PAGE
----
Voice of right­eous anger lost in the In­dian crowd

The Weekend Australian - Review - - Books -

In­dia’s life writ large: an al­most unswal­low­able mouth­ful of sights and sounds and smells and colour, rich casts (and castes) of char­ac­ters parad­ing out­side ev­ery train win­dow and on ev­ery street. For Sal­man Rushdie, the first In­dian au­thor writ­ing in English to be feted in the West, the idea of what In­dia was or might be was com­pli­cated be­cause he grew up in Britain.

Faced with re­con­struct­ing par­ti­tion and emer­gency-era In­dia in Mid­night’s Chil­dren from ‘‘frag­ments’’ and ‘‘shards’’, he dis­cov­ered that “their par­tial na­ture … their frag­men­ta­tion … made them so evoca­tive. The shards … ac­quired greater sta­tus, greater res­o­nance be­cause they were re­mains: frag­men­ta­tion made triv­ial things seem like sym­bols, and the mun­dane ac­quired nu­mi­nous qual­i­ties.’’

To­day, mod­ern, “shin­ing” In­dian so­ci­ety at once pro­claims it­self an IT hub and flexes its diplo­matic mus­cles in an “Asian cen­tury”, while still in thrall to casteism and com­mu­nal­ism and still suf­fer­ing in­iq­uity and in­equal­ity.

Faced with an idea as enor­mous and com­plex as In­dia, the ques­tion might be asked: what’s the point of fic­tion when the facts — con­stantly de­bated and dis­puted in a thou­sand dif­fer­ent lan­guages — are so fan­tas­ti­cally strange?

Arund­hati Roy won the Booker Prize in 1997 for her de­but novel, The God of Small Things, a best­seller that made her a pub­lic fig­ure in In­dia and a house­hold name abroad. She’s asked the afore­men­tioned ques­tion in the years since, in count­less ar­ti­cles and 16 non­fic­tion books, rail­ing against the in­jus­tices of the In­dian state to­wards its most vul­ner­a­ble and down­trod­den.

And there is no doubt about her right­eous zeal­ous­ness in her sec­ond novel, two decades af­ter the Booker win, The Min­istry of Ut­most Hap­pi­ness. ‘‘How to tell a shat­tered story?’’ asks one char­ac­ter, Tilo, an ac­tivist who bears a strik­ing re­sem­blance to the au­thor. ‘‘By slowly be­com­ing ev­ery­body. No. By slowly be­com­ing ev­ery­thing.’’ This shat­ter­ing and frag­men­ta­tion is man­i­fested in a masala of voices, po­lice files, news­pa­per clip­pings, snatches of song lyrics, po­ems and slokas, po­lit­i­cal slo­gans, SMS texts, bill­boards, di­ary en­tries and grave­stone in­scrip­tions — and that’s not all of it. It is, lit­er­ally, ev­ery­thing.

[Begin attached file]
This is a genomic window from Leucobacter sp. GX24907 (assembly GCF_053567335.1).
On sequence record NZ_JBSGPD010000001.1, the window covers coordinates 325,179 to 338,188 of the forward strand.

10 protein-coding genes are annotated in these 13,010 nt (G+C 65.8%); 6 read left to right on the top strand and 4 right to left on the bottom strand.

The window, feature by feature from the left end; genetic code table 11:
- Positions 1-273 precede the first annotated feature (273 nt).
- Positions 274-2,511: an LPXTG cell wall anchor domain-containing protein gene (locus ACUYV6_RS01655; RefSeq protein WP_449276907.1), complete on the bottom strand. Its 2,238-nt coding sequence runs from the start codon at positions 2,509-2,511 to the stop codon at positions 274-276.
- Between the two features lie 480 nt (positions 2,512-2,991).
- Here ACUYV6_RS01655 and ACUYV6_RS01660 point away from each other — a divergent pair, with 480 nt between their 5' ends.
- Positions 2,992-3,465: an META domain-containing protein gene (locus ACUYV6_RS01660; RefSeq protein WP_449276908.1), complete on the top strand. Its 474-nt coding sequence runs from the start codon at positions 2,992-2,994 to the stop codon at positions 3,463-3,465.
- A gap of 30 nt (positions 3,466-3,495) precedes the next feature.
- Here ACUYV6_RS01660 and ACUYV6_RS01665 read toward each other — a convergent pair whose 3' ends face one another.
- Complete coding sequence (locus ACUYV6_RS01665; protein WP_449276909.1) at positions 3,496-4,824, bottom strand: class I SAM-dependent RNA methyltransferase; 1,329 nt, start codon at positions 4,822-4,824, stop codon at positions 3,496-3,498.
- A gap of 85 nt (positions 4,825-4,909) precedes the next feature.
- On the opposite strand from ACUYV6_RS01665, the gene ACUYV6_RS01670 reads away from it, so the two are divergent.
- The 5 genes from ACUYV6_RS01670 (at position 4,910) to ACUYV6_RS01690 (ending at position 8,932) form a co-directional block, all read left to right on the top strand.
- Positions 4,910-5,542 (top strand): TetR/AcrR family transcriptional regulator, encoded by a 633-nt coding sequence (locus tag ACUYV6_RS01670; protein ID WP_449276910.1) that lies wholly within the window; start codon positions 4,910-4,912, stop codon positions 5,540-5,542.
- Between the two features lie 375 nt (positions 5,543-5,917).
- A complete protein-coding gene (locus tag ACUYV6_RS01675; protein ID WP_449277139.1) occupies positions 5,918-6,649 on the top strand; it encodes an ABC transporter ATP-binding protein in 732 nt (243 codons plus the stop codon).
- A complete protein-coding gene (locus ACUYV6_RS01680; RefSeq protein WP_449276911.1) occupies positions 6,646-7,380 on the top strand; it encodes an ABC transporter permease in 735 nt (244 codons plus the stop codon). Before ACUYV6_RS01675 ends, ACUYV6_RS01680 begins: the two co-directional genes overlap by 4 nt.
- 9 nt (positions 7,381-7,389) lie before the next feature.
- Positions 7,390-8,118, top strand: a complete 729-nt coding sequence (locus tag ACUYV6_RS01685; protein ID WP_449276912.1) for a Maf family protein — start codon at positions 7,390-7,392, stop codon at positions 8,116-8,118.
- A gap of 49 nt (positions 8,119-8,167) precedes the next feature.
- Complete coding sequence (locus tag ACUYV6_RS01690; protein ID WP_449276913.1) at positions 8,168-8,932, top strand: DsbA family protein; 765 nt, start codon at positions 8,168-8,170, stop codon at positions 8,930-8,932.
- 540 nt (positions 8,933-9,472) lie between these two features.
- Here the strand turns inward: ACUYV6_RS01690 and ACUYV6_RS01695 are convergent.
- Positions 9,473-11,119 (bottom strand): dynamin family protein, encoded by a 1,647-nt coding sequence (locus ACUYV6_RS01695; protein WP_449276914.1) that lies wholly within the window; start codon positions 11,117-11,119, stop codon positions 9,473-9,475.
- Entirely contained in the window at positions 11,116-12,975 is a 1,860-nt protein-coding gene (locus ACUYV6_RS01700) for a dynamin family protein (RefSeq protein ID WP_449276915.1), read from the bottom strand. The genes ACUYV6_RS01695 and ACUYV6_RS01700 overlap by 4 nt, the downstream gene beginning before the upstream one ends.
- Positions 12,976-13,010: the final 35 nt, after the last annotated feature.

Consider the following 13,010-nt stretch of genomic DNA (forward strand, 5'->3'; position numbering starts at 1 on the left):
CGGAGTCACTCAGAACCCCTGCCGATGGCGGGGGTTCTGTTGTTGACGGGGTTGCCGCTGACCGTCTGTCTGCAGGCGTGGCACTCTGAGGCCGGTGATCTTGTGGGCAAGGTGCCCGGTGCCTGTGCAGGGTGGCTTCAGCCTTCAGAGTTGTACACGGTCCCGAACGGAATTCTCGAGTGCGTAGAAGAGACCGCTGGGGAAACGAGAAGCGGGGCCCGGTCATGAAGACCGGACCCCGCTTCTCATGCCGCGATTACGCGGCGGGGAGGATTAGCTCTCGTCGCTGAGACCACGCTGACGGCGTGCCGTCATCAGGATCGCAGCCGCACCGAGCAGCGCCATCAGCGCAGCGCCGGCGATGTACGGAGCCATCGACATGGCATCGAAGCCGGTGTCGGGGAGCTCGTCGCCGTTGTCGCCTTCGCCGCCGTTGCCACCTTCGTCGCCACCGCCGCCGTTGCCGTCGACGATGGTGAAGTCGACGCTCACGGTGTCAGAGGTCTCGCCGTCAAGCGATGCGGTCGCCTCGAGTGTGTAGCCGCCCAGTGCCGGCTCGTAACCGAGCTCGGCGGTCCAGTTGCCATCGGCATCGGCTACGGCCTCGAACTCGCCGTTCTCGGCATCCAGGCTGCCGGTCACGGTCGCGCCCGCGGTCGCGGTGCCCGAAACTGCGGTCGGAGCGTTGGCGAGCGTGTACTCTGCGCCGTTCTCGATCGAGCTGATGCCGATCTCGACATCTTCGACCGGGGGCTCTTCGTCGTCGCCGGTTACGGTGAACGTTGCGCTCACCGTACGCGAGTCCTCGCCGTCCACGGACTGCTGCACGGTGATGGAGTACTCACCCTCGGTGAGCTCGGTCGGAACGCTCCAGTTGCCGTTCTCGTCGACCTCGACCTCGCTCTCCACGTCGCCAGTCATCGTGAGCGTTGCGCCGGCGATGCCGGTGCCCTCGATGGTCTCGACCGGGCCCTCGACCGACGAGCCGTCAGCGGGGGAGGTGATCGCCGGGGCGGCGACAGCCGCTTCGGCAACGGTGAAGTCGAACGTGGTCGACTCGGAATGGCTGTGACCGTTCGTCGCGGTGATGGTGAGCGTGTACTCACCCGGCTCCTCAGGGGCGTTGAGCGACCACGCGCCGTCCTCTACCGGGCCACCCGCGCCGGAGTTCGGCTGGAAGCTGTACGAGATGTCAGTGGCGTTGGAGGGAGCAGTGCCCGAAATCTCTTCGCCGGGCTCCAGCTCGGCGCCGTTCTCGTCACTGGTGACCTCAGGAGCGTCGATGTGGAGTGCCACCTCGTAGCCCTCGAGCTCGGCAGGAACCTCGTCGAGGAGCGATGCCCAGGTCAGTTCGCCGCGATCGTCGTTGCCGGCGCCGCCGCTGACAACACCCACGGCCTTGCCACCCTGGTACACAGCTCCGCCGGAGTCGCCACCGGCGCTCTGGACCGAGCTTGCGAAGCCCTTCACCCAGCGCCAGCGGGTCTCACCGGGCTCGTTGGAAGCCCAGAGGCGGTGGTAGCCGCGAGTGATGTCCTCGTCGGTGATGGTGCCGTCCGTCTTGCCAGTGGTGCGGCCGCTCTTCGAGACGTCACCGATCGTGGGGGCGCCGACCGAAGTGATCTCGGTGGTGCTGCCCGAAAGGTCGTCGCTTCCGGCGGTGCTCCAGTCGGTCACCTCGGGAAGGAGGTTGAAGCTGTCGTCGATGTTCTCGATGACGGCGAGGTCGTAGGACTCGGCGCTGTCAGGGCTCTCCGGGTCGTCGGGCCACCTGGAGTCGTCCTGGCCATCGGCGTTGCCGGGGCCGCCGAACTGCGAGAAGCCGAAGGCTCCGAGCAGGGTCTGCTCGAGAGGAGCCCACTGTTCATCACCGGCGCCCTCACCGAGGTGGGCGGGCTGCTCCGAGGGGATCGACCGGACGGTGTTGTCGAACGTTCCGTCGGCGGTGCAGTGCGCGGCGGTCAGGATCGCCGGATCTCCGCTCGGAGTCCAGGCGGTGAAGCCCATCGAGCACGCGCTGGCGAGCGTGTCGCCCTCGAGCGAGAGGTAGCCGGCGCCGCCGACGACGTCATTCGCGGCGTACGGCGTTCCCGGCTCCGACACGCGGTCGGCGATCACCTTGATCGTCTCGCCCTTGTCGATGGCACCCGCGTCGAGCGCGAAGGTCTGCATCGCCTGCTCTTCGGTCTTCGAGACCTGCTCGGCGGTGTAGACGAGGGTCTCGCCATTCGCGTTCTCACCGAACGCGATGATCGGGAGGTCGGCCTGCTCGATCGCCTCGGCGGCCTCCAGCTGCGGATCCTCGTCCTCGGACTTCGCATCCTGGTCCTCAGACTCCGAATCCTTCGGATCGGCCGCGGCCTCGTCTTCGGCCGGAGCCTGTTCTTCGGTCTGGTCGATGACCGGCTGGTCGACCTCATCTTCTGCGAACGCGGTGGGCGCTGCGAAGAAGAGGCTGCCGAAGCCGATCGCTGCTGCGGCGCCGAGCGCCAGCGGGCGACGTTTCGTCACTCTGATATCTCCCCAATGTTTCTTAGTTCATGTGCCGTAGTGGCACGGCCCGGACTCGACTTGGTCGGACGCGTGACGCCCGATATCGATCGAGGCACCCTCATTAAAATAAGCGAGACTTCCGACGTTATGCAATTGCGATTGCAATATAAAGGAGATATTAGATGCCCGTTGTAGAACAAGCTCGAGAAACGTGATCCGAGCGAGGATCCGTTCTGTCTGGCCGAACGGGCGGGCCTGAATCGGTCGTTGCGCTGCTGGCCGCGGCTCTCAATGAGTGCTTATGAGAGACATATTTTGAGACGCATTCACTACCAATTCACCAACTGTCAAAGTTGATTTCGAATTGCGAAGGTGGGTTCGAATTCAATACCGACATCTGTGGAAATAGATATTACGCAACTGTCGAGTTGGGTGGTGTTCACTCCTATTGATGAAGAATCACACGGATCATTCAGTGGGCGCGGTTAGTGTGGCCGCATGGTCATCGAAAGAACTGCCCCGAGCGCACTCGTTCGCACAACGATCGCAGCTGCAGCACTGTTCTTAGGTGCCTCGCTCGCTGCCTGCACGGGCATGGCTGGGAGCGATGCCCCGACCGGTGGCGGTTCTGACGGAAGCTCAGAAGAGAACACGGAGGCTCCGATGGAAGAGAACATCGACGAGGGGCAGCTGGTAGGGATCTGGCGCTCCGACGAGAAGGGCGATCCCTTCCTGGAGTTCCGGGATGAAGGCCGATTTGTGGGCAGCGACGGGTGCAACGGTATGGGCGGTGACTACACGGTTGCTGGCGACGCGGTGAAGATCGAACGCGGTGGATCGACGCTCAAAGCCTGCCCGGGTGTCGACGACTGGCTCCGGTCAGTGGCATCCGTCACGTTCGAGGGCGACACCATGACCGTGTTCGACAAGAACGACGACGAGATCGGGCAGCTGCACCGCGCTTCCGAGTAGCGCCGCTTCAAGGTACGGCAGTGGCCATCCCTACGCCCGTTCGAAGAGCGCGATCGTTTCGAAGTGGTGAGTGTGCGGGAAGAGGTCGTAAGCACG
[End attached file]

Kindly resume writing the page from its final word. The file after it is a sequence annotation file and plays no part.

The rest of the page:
As a re­sult, the novel’s largely dis­crete nar­ra­tives end up ev­ery­where: from the story of An­jum, a her­maph­ro­dite hi­jra aban­don­ing her clois­tered life in a haveli to run a guest­house in a grave­yard; to a per­ilous love af­fair be­tween a Kash­miri sep­a­ratist and the in­scrutable, ir­re­sistible, in­de­pen­dent Tilo; to the man­ners of an owl and the mus­ings of a wee­vil. No de­tail’s too small, no di­gres­sion too dis­tract­ing.

In one long scene, set out­side Delhi’s iconic Jan­tar Man­tar ob­ser­va­tory, Roy’s eye flits from a baby aban­doned in “a crib of lit­ter: sil­ver cig­a­rette foil, plas­tic bags and empty pack­ets of Un­cle Chipps … a thin white horse teth­ered to the rail­ing, a small dog with mange, a con­crete­coloured gar­den lizard, two palm-striped squir­rels, who should have been asleep, and from her hid­den perch, a she-spi­der with a swollen egg- sac watched over her’’ to a hunger-strik­ing pro­tester, young film­mak­ers, TV jour­nal­ists, strik­ing sewage work­ers, dis­placed farm­ers, po­lit­i­cal op­er­a­tives, the cu­ri­ous, the ab­ject, the de­formed, the mad. A drunk se­cu­rity guard sacked for fall­ing asleep un­der the toi­let block billboard he was hired to pro­tect. The man in charge of the toi­let block. A young man who uses the toi­let.

It could al­most be a kind of vir­tu­osic sus­tained riff echo­ing Henry David Thoreau on that for­got­ten, hope­less mass of quiet des­per­a­tion in a des­per­ate city where the only con­so­la­tion is the brav­ery of the spi­ders and dogs and squir­rels. But it’s too much, re­sult­ing in a con­fus­ing, some­times per­plex­ing, mish­mash. De­spite of­ten gim­micky for­mat­ting, it’s not al­ways clear who is speak­ing, or why, even as the mes­sages and morals are so stri­dently and so un­sub­tly ham­mered home, ev­ery­one sound­ing more or less the same. Or more or less like the one per­son Gus­tave Flaubert rightly said should never be seen.

With so many plots fly­ing around, the two ap­par­ently main nar­ra­tives end up tangled by

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